Industry news

Austria’s Raiffeisen Bank may exit Russia as Ukraine crisis deepens

17 March | Strategy

Austrian lender Raiffeisen Bank International (RBI) has said it is considering all strategic options for its Russian arm, including exiting the country, as the Ukraine crisis deepens.

Notably, RBI is one of those few international banks that have significant exposure to Russia, which is facing unprecedented sanctions over its invasion of Ukraine.

Earlier, media reports emerged that the bank could exit Russia but at the time RBI said it has no plans to leave the country.

RBI CEO Johann Strobl said: “This unprecedented situation leads RBI to consider its position in Russia. We are therefore assessing all strategic options for the future of Raiffeisenbank Russia, up to and including a carefully managed exit from Raiffeisenbank in Russia.”

The Austrian lender’s business in Russia accounted for nearly a third of its net profit of $1.7bn in 2021.

17 March | Distribution

Hong Kong expands wealth management connect to brokerages

Hong Kong regulators have granted an in-principle nod to expand Wealth Management Connect to the brokerages in the city, reported Bloomberg citing people aware of the development.

The move is subject to applications and other requirements. It will also require approval by mainland Chinese regulators.

Opening up of the scheme to brokerages will further increase the competition for participating banks for an estimated $500m in annual fees.

A spokesperson for Securities and Futures Commission (SFC) declined to comment when approached by the news agency.

Launched last year, Wealth Connect facilitates cross-border investments in the Greater Bay Area, consisting of Hong Kong, and southern mainland cities including Shenzhen and Guangzhou.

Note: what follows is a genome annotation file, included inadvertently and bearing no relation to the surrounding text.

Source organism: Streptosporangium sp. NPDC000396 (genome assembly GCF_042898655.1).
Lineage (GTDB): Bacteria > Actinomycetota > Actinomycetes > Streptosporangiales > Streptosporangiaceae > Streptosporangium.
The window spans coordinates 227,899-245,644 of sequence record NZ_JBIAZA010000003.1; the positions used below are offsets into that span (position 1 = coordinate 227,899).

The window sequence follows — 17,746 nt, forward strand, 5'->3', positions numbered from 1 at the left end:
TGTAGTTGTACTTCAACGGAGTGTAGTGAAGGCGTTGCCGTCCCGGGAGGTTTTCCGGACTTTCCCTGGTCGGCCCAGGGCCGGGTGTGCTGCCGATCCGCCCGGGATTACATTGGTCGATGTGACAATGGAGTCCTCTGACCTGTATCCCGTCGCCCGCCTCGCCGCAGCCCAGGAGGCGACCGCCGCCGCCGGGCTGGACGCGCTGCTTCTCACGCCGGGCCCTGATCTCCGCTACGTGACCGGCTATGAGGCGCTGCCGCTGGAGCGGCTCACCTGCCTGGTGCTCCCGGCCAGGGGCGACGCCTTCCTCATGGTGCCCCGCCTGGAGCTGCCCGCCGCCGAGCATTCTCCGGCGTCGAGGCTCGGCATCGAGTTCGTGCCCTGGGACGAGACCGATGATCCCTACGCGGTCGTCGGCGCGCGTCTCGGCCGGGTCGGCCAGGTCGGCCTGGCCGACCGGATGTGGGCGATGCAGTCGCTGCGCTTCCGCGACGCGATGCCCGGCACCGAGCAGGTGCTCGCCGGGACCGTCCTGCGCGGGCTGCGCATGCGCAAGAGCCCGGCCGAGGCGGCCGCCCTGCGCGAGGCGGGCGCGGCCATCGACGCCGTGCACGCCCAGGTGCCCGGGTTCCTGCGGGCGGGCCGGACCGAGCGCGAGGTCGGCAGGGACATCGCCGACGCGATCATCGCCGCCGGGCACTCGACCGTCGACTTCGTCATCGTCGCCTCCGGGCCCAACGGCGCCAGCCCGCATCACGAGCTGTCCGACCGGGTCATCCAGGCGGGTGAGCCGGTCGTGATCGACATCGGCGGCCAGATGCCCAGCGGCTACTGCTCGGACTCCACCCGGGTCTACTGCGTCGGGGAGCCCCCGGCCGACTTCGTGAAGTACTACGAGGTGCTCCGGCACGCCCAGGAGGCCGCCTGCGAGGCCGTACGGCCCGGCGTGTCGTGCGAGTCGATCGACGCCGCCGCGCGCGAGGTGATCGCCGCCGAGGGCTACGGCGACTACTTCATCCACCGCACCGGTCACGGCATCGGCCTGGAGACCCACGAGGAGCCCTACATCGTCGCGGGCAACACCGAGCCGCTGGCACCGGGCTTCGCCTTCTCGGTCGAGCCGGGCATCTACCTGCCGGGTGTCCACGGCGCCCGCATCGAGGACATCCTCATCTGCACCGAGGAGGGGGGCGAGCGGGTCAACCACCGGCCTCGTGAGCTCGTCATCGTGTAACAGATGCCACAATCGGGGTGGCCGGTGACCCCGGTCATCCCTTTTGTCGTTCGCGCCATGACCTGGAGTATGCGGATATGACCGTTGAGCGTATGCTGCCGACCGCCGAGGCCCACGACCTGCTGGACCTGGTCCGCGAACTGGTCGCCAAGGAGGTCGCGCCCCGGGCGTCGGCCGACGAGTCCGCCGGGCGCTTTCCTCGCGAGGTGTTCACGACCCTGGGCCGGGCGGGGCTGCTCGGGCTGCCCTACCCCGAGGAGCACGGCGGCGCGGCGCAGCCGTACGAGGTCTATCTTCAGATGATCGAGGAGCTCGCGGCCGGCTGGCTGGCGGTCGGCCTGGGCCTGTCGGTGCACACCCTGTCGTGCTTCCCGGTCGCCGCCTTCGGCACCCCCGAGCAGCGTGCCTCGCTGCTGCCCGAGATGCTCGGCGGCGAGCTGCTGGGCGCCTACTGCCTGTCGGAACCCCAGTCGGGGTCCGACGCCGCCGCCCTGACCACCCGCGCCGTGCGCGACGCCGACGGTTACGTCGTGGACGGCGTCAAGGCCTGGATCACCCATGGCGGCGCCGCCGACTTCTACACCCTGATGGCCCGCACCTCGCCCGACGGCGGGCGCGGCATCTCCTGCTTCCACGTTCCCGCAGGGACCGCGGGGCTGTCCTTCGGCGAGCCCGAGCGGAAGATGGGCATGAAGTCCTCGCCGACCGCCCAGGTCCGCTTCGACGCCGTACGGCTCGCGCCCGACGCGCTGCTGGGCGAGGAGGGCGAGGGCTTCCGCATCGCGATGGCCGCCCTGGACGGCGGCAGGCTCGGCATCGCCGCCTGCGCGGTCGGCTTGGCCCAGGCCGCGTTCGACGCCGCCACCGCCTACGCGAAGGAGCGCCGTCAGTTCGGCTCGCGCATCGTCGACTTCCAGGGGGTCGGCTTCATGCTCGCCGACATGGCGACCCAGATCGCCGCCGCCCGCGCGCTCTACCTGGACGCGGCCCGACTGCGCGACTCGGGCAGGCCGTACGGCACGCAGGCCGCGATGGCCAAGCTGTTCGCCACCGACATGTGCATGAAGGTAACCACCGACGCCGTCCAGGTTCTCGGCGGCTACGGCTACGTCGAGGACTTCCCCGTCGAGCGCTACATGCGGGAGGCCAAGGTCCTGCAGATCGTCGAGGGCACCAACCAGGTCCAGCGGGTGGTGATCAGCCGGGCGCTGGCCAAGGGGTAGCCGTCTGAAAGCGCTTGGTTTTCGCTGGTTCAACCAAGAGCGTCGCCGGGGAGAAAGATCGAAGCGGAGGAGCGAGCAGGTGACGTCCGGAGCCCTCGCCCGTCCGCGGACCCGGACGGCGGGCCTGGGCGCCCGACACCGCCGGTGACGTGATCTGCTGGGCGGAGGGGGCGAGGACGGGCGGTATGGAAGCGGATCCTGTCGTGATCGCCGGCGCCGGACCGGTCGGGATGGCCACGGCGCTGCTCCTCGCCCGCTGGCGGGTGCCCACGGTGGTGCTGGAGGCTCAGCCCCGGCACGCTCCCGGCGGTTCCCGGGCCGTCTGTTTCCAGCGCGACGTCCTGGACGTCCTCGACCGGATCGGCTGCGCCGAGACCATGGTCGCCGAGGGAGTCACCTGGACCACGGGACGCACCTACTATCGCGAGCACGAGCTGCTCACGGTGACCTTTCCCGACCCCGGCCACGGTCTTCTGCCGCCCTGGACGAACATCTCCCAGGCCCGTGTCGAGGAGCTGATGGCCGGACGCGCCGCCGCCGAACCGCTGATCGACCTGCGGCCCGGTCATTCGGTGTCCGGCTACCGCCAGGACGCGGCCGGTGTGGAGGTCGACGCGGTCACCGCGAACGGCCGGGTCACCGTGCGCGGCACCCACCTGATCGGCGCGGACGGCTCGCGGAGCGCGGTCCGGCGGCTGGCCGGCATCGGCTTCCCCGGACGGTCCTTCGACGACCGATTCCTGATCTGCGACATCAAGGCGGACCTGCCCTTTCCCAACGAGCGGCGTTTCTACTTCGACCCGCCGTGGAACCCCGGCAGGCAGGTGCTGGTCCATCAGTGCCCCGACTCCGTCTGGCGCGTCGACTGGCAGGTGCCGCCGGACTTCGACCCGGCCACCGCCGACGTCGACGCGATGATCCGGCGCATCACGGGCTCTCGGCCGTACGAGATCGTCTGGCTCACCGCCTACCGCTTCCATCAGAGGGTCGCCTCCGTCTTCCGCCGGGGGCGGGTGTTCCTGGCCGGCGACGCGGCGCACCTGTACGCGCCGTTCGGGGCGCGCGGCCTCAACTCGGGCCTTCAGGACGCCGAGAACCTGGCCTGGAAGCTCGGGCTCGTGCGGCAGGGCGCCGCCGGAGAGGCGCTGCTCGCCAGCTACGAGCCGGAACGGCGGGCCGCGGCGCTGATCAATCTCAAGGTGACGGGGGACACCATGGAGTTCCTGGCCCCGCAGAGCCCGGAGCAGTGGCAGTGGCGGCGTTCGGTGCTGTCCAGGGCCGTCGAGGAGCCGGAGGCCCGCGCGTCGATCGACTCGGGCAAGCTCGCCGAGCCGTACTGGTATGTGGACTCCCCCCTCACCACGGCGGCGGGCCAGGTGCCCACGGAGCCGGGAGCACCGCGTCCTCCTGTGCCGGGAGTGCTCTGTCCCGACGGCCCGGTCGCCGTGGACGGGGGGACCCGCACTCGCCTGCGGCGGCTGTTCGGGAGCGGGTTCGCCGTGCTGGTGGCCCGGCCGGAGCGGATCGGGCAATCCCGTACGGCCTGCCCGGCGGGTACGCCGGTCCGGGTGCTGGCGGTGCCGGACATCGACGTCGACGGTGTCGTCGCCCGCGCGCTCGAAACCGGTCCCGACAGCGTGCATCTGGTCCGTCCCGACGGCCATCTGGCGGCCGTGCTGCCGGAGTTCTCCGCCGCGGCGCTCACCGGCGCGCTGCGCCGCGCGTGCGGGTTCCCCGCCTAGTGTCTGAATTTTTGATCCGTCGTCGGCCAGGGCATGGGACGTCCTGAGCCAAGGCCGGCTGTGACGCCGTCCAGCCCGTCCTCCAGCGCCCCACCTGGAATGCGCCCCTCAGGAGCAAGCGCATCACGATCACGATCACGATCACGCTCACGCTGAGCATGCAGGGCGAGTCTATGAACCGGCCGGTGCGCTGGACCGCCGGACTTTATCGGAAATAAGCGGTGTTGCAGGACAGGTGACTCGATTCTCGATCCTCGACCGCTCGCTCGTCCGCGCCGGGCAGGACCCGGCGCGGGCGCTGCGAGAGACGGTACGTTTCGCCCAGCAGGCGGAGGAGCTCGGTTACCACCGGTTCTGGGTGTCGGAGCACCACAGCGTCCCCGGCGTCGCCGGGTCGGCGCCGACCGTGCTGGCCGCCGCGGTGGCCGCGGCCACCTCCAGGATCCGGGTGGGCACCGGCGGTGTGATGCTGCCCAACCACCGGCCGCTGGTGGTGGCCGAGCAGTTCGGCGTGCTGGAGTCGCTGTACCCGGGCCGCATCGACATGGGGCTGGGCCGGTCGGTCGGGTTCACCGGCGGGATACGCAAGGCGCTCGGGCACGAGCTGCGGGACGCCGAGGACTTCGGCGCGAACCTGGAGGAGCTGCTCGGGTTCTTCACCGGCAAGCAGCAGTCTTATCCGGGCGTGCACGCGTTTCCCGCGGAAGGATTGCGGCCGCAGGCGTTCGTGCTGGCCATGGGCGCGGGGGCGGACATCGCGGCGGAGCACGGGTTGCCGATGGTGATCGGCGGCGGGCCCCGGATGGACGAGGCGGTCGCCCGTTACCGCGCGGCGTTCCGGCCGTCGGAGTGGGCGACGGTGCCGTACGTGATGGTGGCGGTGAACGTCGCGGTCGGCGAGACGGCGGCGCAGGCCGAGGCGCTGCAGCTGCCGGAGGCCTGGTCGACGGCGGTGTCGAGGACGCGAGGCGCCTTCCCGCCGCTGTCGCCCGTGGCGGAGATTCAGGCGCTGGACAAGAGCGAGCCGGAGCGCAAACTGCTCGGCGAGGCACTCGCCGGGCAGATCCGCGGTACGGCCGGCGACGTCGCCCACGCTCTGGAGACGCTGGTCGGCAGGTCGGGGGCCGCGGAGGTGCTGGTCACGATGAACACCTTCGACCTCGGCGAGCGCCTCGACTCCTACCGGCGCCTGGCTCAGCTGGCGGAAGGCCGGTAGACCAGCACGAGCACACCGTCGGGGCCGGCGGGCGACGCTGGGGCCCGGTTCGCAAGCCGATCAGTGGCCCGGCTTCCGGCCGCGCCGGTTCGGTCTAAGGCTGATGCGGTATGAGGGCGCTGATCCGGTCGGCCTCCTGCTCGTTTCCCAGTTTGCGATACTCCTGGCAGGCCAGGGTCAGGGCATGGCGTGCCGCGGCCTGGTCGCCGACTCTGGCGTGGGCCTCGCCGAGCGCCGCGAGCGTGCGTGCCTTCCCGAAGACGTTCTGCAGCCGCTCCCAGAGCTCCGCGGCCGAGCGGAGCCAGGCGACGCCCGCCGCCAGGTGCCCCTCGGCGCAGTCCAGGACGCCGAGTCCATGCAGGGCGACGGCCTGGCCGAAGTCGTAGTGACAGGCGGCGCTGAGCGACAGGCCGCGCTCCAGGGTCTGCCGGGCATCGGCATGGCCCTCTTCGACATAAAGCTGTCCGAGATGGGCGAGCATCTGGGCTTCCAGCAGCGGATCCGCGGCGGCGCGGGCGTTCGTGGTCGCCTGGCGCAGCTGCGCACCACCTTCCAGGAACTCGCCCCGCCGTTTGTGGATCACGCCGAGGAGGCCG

The scheme, which garnered participation from around 13,000 individual investors in the first month, currently has a line-up of 23 approved Hong Kong banks, including HSBC and Citigroup.

Hong Kong Investment Fund Association (HKIFA) welcomed SFC’s move to expand the scheme to brokerages but said that improvements should also be looked at, according to the report.

17 March | Regulation

UK may allow fund managers to employ ‘side pocket’ model to manage Russian assets

The Financial Conduct Authority (FCA) in the UK is considering the so-called ‘side pockets’ method to enable fund managers deal with Russian and Belarussian assets amid sanctions.

Britain’s financial watchdog said that it is in discussions with stakeholders about options to allow the UK authorised retail funds to make exceptional use the practice.

Side pockets will enable authorised fund managers the option to separate Russian and Belarussian assets, which are hard to sell or value due to sanctions imposed on both countries over the military attack on Ukraine.

According to FCA, the side pockets could enable existing investors in funds with Russian exposure to redeem the rest of their investment while keeping illiquid Russian assets separately.

They method allows them to retain rights to any eventual value of these assets, which are marked to zero.

Additionally, side pockets could enable new investors to join the fund without incurring exposure to Russian assets.

It will also allow certain funds to end their current suspension of dealing, the watchdog said.

16 March | Products

Bank of America to bolster ESG investment team in Asia

Bank of America (BofA) is planning to beef up its ESG investment team in Asia in a bid to better tap into the evolving market, reported Bloomberg.

The bank is seeking to double its underwriting of green bond deals in China over the next two to three years, BofA China head Wang Wei revealed to the news agency in an interview.

Wei said that the bank aims to underwrite $50bn of green and sustainability-linked bonds, equities and loans for Chinese customers with carbon-neutral targets by the middle of the decade.

16 March | Strategy

Russia’s VTB to shutter London investment banking arm amid sanctions

Russia’s second-largest lender VTB is winding down its London-based arm of its investment banking unit VTB Capital, reported Reuters.